Depending on and generating files in system definitions
rpgoldman at sift.net
Wed Jun 29 01:56:10 UTC 2016
On 6/28/16 Jun 28 -1:57 PM, 73budden . wrote:
> What about #. ?
One can, of course, use #. to set any part of a system definition.
But it's worth thinking about how this could go awry.
E.g., if you list all the files in the system definition, in the classic
way, and you add a file, the system definition file will change. If you
try to load the system again, ASDF will notice that the .asd file has
changed, and reload with your new file.
OTOH, if you create a set of components using #. and DIRECTORY, and the
directory contents change, the asd file will not have changed, and ASDF
will not notice anything, and you will get something wrong if you try to
load the system again.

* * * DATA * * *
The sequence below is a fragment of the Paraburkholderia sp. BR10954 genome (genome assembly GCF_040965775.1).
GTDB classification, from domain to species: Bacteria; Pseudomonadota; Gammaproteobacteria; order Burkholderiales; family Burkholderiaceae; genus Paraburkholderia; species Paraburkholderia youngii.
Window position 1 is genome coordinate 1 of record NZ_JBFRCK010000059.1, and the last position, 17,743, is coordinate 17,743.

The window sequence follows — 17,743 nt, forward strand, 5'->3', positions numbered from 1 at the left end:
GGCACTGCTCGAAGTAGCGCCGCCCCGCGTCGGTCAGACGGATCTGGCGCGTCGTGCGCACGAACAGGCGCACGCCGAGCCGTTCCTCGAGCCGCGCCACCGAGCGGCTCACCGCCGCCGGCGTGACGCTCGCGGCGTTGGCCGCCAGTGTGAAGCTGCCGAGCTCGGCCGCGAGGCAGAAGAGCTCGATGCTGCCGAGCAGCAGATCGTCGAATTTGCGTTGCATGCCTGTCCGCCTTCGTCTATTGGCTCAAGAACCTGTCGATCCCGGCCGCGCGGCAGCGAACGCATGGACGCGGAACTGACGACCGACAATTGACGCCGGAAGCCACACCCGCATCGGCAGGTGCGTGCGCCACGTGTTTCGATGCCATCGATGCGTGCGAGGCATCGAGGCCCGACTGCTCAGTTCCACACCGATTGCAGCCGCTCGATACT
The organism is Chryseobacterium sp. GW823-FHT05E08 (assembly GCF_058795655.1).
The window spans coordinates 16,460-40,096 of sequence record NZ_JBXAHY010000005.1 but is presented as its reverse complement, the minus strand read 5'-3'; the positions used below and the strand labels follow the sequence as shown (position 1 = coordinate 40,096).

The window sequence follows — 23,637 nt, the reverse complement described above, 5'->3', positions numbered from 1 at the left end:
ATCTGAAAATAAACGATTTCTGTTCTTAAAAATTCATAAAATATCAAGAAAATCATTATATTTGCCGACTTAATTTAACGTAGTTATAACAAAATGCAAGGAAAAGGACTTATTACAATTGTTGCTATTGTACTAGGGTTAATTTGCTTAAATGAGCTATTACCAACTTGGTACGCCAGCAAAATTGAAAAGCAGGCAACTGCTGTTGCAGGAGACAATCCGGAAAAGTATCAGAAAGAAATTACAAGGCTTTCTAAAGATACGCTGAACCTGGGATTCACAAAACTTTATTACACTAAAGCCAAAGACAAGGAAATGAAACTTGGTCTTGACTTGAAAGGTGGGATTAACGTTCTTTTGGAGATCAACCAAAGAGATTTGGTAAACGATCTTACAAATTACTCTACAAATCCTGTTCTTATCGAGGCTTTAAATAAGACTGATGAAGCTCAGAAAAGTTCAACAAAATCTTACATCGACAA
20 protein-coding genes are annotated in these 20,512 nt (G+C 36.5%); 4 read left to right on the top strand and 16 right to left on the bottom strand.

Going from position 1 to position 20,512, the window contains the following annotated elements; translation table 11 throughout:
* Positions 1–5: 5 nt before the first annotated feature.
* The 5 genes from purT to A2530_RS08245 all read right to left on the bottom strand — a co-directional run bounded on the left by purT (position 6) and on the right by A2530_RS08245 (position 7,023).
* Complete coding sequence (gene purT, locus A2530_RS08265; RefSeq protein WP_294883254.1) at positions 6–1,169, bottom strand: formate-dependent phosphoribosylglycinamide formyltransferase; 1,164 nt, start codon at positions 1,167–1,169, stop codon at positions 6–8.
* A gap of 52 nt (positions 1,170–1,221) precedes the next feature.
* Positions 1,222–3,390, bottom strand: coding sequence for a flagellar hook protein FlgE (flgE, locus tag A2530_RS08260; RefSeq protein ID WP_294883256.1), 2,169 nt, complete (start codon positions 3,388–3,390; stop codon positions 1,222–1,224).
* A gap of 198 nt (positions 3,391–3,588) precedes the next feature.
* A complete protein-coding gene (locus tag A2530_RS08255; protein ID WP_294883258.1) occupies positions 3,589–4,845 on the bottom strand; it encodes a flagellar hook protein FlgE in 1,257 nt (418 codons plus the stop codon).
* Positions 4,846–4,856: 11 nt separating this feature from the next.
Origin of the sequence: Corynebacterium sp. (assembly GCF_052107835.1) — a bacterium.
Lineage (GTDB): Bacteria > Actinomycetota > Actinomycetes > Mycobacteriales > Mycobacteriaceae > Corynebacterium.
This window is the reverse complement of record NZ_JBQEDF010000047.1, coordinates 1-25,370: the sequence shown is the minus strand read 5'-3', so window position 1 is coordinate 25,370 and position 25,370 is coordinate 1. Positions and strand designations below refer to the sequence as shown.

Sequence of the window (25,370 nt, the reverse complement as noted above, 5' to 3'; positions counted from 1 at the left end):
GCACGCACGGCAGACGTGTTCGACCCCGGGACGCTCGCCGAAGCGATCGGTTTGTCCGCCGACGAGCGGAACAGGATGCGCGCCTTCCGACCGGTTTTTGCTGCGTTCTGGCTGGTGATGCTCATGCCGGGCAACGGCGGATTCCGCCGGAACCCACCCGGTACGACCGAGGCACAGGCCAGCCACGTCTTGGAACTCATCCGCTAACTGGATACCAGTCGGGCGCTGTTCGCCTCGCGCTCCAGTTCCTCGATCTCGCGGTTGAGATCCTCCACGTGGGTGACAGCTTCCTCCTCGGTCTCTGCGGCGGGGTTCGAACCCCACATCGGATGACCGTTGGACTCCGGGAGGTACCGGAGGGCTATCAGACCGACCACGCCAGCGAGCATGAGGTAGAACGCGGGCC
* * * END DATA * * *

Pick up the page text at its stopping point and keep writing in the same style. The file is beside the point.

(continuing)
TBH, I don't like these computed component list ideas because to do the
right thing, in general, we'd need to have a lot of additional machinery
to make ASDF correctly notice when the computed components should change.
IMO, that's a lot of engineering to save someone from having to type
(iter (for file in (directory "*.lisp"))
(format t "(:file \"~a\") (pathname-name file)))
and paste the results into the .asd file.
Also, as has been pointed out previously, CL does not have glob
patterns, so wildcard matching is very weak. To do better than "match
all" or "match all of type X" you need to load a regexp library, and
iterate over namestrings from a call to DIRECTORY.
As I said, that's a lot of engineering to avoid typing a file manifest.
I'm not ruling it out, but I'm not enthused.
Of course, if someone wants to use #. that's fine -- it's not my problem
if it goes wrong. But if we put it into ASDF and it goes wrong, it *is*
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